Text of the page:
Freeze thawing: How to prevent ice damage to your stone
Freeze thawing is an affliction that affects stones, rocks and other porous material, and can be extremely damaging if steps aren't taken to avoid it.
The basic premise behind freeze thawing involves water seeping into cracks and other holes of a membrane while in a liquid form. More common in places that get quite cold, the water then freezes inside the stone, expanding by 9-10 per cent and causing the crack to grow as the water turns into ice.
Following this expansion, the water then melts again when the temperature rises, leaving the crack larger than earlier and the stone weaker. This process continues to repeat until the stone fragments and shatters under the constant expansion and contraction.
Understandably, this isn't ideal for fixtures around the house. Not only does shattered stone look unsightly, but there are a number of dangers involved with sharp shards and pointy sections of rock that could cause serious injury to someone.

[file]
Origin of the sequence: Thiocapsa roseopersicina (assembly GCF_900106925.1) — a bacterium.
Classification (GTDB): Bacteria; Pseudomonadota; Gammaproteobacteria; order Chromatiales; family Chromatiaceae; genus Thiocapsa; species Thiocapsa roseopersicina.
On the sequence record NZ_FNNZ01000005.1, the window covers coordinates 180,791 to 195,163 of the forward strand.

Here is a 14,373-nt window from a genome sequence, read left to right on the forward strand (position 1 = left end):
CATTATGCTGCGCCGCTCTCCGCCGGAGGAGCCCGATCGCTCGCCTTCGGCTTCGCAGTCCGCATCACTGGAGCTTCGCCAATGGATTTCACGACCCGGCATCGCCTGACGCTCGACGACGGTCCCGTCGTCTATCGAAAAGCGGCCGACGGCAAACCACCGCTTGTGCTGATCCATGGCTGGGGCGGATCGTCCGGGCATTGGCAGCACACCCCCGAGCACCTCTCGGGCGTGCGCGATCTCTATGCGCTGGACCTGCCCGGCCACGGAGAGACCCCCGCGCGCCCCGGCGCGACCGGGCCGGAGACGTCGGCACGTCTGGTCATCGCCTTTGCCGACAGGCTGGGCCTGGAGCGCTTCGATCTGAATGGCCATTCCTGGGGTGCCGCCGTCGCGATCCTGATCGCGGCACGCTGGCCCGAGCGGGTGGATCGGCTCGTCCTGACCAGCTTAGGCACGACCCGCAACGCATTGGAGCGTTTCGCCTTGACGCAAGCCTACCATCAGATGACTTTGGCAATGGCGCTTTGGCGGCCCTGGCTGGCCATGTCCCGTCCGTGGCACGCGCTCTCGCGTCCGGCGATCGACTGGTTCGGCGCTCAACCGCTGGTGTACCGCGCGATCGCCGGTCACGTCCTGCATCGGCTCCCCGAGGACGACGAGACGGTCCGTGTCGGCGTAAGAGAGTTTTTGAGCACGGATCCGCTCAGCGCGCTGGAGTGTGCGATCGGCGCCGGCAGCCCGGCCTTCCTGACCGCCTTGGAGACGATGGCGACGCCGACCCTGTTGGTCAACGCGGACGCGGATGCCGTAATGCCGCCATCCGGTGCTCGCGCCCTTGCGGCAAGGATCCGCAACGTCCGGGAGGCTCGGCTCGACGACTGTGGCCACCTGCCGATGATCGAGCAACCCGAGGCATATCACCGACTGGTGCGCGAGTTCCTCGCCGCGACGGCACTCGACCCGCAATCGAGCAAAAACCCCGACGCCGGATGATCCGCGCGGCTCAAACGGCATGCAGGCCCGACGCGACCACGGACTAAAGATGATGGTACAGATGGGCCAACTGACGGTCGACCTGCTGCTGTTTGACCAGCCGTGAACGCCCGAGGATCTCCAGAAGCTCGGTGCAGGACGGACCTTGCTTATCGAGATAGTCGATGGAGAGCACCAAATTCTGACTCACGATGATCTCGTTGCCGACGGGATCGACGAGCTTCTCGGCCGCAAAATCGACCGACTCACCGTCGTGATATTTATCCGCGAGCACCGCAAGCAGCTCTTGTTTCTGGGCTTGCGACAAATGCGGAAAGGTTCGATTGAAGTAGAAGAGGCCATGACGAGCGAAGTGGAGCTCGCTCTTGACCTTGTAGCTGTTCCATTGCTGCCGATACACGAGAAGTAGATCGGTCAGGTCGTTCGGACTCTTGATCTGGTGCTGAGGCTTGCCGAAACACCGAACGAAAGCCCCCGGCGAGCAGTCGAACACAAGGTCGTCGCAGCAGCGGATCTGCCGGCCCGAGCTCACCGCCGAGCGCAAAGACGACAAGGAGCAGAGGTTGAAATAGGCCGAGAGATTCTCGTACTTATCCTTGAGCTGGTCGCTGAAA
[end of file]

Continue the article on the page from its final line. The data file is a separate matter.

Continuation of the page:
These changes are usually cyclic, occurring in the cooler winter months, and will continue to damage the stone until the surface becomes unstable and noticeably deteriorates.
The best way to avoid these damages occurring is to investigate the variety of impregnating sealers available. These work by making the surface hydrophobic (fear of water), preventing water from entering and causing any long term damages to the surface.
Products like STAIN-PROOF Original can help protect your stone from freeze thaw damage, as well as other issues like efflorescence, spalling and picture framing.
Unfortunately, if you happen to have a surface suffer from extensive freeze thaw damage, there is very little in the way of repairs that can be undertaken. The best course of action would be to replace the stone and ensure that you take the time to seal it properly.
If you're unsure about the type of sealer required, seek the advice of a stone professional and gain the insight needed to protect your new flooring investment.